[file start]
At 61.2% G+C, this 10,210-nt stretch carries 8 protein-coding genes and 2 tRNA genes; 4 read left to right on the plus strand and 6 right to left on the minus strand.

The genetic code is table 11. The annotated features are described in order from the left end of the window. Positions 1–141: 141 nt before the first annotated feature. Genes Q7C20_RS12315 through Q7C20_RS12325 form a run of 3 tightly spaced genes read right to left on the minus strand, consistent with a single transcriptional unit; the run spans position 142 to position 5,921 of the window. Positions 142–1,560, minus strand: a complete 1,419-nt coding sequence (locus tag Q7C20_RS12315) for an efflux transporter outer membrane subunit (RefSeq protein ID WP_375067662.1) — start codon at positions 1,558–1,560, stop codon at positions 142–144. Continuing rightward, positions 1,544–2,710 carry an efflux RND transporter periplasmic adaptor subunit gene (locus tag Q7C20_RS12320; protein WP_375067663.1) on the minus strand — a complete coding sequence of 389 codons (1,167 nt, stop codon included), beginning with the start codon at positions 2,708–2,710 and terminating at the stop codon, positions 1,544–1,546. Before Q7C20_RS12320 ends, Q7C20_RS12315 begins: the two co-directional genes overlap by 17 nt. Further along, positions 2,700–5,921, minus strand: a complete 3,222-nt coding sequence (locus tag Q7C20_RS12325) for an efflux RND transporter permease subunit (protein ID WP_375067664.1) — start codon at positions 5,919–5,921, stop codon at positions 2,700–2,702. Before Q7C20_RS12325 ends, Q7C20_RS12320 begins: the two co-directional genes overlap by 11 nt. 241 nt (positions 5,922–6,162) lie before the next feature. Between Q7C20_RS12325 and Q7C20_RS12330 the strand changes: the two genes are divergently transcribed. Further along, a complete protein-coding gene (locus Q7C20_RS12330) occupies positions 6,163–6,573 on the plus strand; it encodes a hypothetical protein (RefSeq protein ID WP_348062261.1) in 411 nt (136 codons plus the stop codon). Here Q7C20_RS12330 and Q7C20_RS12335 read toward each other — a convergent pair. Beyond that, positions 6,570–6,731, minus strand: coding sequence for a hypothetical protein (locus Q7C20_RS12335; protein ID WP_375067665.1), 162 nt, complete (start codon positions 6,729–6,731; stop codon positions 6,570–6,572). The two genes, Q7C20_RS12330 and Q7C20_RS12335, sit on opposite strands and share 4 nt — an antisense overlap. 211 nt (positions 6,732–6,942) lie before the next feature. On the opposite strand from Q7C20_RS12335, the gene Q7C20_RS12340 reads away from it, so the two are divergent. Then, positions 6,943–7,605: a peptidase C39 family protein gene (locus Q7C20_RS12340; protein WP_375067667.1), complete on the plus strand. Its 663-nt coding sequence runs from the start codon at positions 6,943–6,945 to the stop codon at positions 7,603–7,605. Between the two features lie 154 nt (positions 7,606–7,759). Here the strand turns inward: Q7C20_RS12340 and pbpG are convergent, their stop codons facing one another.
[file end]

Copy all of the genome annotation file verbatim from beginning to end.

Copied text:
At 61.2% G+C, this 10,210-nt stretch carries 8 protein-coding genes and 2 tRNA genes; 4 read left to right on the plus strand and 6 right to left on the minus strand.

The genetic code is table 11. The annotated features are described in order from the left end of the window. Positions 1–141: 141 nt before the first annotated feature. Genes Q7C20_RS12315 through Q7C20_RS12325 form a run of 3 tightly spaced genes read right to left on the minus strand, consistent with a single transcriptional unit; the run spans position 142 to position 5,921 of the window. Positions 142–1,560, minus strand: a complete 1,419-nt coding sequence (locus tag Q7C20_RS12315) for an efflux transporter outer membrane subunit (RefSeq protein ID WP_375067662.1) — start codon at positions 1,558–1,560, stop codon at positions 142–144. Continuing rightward, positions 1,544–2,710 carry an efflux RND transporter periplasmic adaptor subunit gene (locus tag Q7C20_RS12320; protein WP_375067663.1) on the minus strand — a complete coding sequence of 389 codons (1,167 nt, stop codon included), beginning with the start codon at positions 2,708–2,710 and terminating at the stop codon, positions 1,544–1,546. Before Q7C20_RS12320 ends, Q7C20_RS12315 begins: the two co-directional genes overlap by 17 nt. Further along, positions 2,700–5,921, minus strand: a complete 3,222-nt coding sequence (locus tag Q7C20_RS12325) for an efflux RND transporter permease subunit (protein ID WP_375067664.1) — start codon at positions 5,919–5,921, stop codon at positions 2,700–2,702. Before Q7C20_RS12325 ends, Q7C20_RS12320 begins: the two co-directional genes overlap by 11 nt. 241 nt (positions 5,922–6,162) lie before the next feature. Between Q7C20_RS12325 and Q7C20_RS12330 the strand changes: the two genes are divergently transcribed. Further along, a complete protein-coding gene (locus Q7C20_RS12330) occupies positions 6,163–6,573 on the plus strand; it encodes a hypothetical protein (RefSeq protein ID WP_348062261.1) in 411 nt (136 codons plus the stop codon). Here Q7C20_RS12330 and Q7C20_RS12335 read toward each other — a convergent pair. Beyond that, positions 6,570–6,731, minus strand: coding sequence for a hypothetical protein (locus Q7C20_RS12335; protein ID WP_375067665.1), 162 nt, complete (start codon positions 6,729–6,731; stop codon positions 6,570–6,572). The two genes, Q7C20_RS12330 and Q7C20_RS12335, sit on opposite strands and share 4 nt — an antisense overlap. 211 nt (positions 6,732–6,942) lie before the next feature. On the opposite strand from Q7C20_RS12335, the gene Q7C20_RS12340 reads away from it, so the two are divergent. Then, positions 6,943–7,605: a peptidase C39 family protein gene (locus Q7C20_RS12340; protein WP_375067667.1), complete on the plus strand. Its 663-nt coding sequence runs from the start codon at positions 6,943–6,945 to the stop codon at positions 7,603–7,605. Between the two features lie 154 nt (positions 7,606–7,759). Here the strand turns inward: Q7C20_RS12340 and pbpG are convergent, their stop codons facing one another.